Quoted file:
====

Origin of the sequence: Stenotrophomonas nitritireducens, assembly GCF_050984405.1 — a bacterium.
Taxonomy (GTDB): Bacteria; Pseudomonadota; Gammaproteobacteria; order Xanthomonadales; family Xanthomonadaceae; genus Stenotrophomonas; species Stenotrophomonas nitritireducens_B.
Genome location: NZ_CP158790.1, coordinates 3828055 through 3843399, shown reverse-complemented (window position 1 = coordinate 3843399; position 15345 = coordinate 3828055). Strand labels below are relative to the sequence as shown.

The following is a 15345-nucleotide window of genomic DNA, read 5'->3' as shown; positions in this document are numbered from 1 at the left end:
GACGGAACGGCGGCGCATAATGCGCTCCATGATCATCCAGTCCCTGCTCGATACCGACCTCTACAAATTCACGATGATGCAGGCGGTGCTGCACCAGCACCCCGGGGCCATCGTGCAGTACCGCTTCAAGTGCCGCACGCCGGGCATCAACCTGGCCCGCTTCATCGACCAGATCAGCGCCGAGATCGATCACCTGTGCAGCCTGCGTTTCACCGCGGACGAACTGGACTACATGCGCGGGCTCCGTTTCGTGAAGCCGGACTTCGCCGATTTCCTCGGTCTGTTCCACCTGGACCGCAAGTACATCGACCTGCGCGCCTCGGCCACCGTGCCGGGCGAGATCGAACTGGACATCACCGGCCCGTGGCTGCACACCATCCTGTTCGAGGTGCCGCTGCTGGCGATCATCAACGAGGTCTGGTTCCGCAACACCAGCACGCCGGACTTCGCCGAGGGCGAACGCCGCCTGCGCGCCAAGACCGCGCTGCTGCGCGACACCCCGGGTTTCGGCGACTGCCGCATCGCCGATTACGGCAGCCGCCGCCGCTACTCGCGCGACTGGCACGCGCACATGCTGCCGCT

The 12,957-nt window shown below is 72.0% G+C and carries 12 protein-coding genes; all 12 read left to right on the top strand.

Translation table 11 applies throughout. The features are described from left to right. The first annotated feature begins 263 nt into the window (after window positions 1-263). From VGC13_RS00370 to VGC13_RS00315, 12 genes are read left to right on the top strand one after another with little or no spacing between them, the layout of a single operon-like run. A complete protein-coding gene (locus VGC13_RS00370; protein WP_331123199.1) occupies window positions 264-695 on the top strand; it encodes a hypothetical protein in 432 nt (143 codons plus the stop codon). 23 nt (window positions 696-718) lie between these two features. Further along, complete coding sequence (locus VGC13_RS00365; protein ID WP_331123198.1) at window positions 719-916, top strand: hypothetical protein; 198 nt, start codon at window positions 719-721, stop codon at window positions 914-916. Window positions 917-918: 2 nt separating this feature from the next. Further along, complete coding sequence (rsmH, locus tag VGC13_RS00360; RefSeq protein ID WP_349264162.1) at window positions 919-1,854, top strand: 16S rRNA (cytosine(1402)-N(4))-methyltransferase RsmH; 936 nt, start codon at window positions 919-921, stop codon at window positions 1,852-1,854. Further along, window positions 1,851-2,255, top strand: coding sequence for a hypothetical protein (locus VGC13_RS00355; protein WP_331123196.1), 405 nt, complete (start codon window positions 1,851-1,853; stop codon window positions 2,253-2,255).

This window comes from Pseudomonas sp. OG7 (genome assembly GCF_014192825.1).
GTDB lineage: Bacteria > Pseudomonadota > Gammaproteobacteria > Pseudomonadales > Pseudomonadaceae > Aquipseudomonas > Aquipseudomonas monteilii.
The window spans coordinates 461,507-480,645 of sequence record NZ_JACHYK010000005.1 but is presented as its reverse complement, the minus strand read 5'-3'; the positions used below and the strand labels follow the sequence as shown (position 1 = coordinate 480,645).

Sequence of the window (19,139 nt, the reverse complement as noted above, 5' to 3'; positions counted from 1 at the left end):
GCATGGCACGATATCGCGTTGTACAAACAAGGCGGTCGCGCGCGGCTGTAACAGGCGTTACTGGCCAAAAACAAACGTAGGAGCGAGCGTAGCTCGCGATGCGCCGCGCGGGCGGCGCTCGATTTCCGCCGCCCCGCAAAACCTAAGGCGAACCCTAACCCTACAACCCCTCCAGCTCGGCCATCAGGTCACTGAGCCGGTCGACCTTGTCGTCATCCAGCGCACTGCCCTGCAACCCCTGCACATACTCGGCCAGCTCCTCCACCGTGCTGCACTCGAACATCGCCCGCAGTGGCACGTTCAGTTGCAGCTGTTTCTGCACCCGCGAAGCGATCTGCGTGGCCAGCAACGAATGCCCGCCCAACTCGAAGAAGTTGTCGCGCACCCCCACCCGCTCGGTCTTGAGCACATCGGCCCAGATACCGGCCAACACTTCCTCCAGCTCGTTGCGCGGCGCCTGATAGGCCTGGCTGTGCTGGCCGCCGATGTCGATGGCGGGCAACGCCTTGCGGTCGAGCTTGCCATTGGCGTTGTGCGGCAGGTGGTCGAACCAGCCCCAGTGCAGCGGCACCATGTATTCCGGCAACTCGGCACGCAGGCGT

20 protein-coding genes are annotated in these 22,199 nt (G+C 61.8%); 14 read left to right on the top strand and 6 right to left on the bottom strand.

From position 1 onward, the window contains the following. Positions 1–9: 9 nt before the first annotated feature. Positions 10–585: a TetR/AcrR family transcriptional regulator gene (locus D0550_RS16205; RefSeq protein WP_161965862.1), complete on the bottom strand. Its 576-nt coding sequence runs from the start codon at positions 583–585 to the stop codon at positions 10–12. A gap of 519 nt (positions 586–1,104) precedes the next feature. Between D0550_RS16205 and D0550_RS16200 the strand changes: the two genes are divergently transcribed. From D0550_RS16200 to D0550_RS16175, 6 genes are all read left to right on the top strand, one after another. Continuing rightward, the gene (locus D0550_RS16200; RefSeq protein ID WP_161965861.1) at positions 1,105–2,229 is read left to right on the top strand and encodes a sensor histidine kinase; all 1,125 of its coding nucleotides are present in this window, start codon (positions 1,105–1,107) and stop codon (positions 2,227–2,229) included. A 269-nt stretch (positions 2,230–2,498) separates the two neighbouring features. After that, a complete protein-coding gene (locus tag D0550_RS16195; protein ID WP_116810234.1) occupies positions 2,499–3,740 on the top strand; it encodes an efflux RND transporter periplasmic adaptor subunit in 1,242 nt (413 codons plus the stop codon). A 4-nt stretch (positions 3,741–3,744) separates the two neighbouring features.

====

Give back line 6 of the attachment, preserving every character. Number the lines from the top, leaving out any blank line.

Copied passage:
The 12,957-nt window shown below is 72.0% G+C and carries 12 protein-coding genes; all 12 read left to right on the top strand.